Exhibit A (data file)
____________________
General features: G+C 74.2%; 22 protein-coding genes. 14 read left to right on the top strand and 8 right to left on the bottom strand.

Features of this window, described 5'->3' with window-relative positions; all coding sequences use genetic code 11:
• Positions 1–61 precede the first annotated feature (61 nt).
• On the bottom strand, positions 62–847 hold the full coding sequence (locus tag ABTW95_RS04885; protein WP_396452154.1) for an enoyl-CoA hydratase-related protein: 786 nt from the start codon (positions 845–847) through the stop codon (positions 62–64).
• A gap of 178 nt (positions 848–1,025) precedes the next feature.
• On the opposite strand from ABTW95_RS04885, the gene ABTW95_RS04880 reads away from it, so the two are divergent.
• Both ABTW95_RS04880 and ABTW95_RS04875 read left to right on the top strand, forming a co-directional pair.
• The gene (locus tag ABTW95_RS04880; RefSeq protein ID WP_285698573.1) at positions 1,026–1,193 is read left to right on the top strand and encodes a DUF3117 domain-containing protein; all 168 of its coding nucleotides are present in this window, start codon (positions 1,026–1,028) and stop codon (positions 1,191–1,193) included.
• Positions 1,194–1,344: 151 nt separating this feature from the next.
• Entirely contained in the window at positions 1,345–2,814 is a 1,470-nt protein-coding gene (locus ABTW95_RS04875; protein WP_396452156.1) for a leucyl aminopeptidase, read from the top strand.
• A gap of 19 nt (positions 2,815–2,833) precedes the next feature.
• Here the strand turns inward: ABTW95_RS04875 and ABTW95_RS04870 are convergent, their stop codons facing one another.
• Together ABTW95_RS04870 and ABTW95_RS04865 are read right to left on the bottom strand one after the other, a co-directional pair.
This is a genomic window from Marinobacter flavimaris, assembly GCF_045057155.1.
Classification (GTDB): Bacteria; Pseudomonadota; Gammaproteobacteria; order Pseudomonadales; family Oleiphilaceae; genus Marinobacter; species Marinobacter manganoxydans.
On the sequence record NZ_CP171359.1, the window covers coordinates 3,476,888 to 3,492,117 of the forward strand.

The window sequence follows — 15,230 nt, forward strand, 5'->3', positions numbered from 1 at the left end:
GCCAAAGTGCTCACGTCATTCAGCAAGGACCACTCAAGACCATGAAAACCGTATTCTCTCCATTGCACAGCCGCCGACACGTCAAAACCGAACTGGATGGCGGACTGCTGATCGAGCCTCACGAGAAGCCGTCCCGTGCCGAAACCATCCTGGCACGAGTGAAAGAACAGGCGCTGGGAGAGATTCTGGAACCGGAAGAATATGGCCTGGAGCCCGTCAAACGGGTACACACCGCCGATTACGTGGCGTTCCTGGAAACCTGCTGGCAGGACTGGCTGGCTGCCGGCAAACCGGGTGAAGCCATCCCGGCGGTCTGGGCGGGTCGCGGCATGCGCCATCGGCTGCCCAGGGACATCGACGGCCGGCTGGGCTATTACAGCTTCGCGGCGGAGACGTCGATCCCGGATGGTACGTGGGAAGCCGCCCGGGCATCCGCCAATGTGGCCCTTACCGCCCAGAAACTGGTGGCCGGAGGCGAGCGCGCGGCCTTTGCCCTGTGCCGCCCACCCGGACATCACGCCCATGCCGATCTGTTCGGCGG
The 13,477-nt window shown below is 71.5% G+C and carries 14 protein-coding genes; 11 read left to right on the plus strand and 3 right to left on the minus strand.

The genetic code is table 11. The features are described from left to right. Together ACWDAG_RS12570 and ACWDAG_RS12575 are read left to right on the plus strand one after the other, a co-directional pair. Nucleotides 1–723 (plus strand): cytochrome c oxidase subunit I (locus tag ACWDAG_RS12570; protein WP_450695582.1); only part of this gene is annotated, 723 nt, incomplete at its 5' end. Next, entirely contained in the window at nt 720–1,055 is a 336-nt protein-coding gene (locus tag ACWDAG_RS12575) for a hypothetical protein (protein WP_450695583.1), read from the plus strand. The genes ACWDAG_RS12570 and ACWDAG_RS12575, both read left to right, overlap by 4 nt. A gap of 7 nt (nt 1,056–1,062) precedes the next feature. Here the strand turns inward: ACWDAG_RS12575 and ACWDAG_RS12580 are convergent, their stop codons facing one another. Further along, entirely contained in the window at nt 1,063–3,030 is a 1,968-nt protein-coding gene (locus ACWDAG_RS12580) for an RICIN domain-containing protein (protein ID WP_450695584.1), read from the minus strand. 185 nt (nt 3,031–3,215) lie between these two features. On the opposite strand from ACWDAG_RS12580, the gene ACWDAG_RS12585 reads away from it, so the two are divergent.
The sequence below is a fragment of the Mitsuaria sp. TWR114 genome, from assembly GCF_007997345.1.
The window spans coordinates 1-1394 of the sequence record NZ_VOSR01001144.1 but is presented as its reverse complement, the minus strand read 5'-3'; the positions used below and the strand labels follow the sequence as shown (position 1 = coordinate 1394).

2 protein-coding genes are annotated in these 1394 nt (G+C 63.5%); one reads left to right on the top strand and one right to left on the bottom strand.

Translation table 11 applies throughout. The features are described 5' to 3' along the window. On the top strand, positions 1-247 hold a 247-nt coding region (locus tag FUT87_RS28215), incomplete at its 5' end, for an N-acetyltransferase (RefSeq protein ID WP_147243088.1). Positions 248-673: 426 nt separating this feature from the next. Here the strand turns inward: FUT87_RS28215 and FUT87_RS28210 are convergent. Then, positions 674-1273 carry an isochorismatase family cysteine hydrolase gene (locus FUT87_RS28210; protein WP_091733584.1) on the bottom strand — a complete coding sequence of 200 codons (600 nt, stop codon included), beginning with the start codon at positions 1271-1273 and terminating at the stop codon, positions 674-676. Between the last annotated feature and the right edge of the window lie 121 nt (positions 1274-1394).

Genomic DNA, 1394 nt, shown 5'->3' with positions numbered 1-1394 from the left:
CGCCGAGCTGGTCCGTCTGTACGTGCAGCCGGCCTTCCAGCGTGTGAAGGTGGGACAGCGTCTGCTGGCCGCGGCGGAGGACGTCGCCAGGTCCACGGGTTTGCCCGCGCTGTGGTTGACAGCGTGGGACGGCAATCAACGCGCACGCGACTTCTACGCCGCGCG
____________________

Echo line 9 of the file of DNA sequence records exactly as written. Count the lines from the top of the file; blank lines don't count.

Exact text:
• Positions 1,194–1,344: 151 nt separating this feature from the next.